Steeped as he was in Scriptures, Luke would know that God’s greatest act—the sending of his Son in the fullness of time — would have to be celebrated in a song. For minstrel, he has found someone most fitting, one who had experienced God’s saving action in a very personal way: Mary of Nazareth. The result is the song Magnificat. The song celebrates the favors of the Lord who remembers his promises to the patriarchs and the prophets, and crowns his saving acts with the sending of his Son, the Savior of the world.
Mary’s song is also an inspired announcement of what God has done to his people in the person of Jesus of Nazareth. The Magnificat interprets not just the events surrounding the birth of Jesus, but also the Gospel that he would preach as a grown man. Very clear in the song is the theme of “reversal.” The Lord lifts up the lowly and humbles the proud. Mary speaks like the prophets of old, “comforting the afflicted and afflicting the comfortable.” For Luke, this is the heart of the Gospel of Jesus.
GOSPEL • Lk 1:46-56
Mary said: “My soul proclaims the greatness of the Lord; my spirit rejoices in God my savior, for he has looked upon his lowly servant. From this day all generations will call me blessed; the Almighty has done great things for me, and holy is his Name. He has mercy on those who fear him in every generation. He has shown the strength of his arm, and has scattered the proud in their conceit. He has cast down the mighty from their thrones and has lifted up the lowly. He has filled the hungry with good things, and the rich he has sent away empty. He has come to the help of his servant Israel for he remembered his promise of mercy, the promise he made to our fathers, to Abraham and his children for ever.”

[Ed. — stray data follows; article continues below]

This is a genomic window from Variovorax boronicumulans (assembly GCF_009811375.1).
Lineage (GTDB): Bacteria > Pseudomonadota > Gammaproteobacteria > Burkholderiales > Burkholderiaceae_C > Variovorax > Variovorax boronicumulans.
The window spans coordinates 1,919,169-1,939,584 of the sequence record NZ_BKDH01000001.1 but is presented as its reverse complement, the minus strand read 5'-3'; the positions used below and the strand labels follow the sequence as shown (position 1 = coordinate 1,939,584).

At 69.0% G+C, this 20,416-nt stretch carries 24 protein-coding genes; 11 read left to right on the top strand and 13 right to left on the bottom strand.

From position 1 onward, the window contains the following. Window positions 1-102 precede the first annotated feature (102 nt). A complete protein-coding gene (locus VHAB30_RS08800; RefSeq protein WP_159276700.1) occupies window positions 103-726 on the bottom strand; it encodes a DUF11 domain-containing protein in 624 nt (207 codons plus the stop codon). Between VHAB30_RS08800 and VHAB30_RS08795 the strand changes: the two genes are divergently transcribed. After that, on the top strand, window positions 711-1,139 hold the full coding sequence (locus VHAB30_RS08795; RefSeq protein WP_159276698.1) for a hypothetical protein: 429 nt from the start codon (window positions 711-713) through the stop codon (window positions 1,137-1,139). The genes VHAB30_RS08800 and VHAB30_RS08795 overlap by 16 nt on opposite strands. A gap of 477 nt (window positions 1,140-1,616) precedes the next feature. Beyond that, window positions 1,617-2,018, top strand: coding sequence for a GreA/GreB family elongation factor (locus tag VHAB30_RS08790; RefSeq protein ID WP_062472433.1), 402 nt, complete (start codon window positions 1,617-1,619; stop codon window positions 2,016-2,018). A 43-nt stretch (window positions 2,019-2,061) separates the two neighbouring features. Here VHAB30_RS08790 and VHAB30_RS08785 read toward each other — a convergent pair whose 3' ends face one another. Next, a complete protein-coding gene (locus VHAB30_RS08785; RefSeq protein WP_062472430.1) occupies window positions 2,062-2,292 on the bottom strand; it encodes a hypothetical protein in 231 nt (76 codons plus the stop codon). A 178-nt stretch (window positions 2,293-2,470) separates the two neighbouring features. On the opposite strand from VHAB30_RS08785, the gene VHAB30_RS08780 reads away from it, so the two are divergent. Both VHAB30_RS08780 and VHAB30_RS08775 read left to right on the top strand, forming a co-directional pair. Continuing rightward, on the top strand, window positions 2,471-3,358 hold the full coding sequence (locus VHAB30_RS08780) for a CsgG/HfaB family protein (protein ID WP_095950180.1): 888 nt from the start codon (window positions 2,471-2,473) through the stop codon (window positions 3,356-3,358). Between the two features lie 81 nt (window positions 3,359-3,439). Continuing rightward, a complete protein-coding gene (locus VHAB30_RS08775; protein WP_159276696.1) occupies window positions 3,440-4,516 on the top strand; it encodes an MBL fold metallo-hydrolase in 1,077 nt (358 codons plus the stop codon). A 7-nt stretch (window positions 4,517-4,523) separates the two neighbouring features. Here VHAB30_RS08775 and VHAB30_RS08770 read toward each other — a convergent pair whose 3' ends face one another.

Mary remained with Elizabeth about three months and then returned to her home
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